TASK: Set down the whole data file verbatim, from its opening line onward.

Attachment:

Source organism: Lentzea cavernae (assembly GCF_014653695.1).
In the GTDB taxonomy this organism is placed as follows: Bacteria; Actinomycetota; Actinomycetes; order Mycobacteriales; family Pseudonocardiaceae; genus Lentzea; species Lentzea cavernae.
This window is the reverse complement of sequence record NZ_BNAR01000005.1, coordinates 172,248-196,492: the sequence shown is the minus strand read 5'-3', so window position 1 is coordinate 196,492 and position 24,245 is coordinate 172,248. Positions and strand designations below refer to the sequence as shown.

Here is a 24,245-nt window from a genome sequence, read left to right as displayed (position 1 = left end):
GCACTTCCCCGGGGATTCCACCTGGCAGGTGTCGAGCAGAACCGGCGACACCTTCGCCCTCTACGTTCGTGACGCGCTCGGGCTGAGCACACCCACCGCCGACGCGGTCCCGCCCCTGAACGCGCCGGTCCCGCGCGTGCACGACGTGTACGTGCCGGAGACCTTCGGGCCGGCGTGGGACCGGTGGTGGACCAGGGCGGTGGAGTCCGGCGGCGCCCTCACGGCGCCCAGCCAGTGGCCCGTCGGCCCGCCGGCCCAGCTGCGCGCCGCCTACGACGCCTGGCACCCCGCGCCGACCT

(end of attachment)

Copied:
Source organism: Lentzea cavernae (assembly GCF_014653695.1).
In the GTDB taxonomy this organism is placed as follows: Bacteria; Actinomycetota; Actinomycetes; order Mycobacteriales; family Pseudonocardiaceae; genus Lentzea; species Lentzea cavernae.
This window is the reverse complement of sequence record NZ_BNAR01000005.1, coordinates 172,248-196,492: the sequence shown is the minus strand read 5'-3', so window position 1 is coordinate 196,492 and position 24,245 is coordinate 172,248. Positions and strand designations below refer to the sequence as shown.

Here is a 24,245-nt window from a genome sequence, read left to right as displayed (position 1 = left end):
GCACTTCCCCGGGGATTCCACCTGGCAGGTGTCGAGCAGAACCGGCGACACCTTCGCCCTCTACGTTCGTGACGCGCTCGGGCTGAGCACACCCACCGCCGACGCGGTCCCGCCCCTGAACGCGCCGGTCCCGCGCGTGCACGACGTGTACGTGCCGGAGACCTTCGGGCCGGCGTGGGACCGGTGGTGGACCAGGGCGGTGGAGTCCGGCGGCGCCCTCACGGCGCCCAGCCAGTGGCCCGTCGGCCCGCCGGCCCAGCTGCGCGCCGCCTACGACGCCTGGCACCCCGCGCCGACCT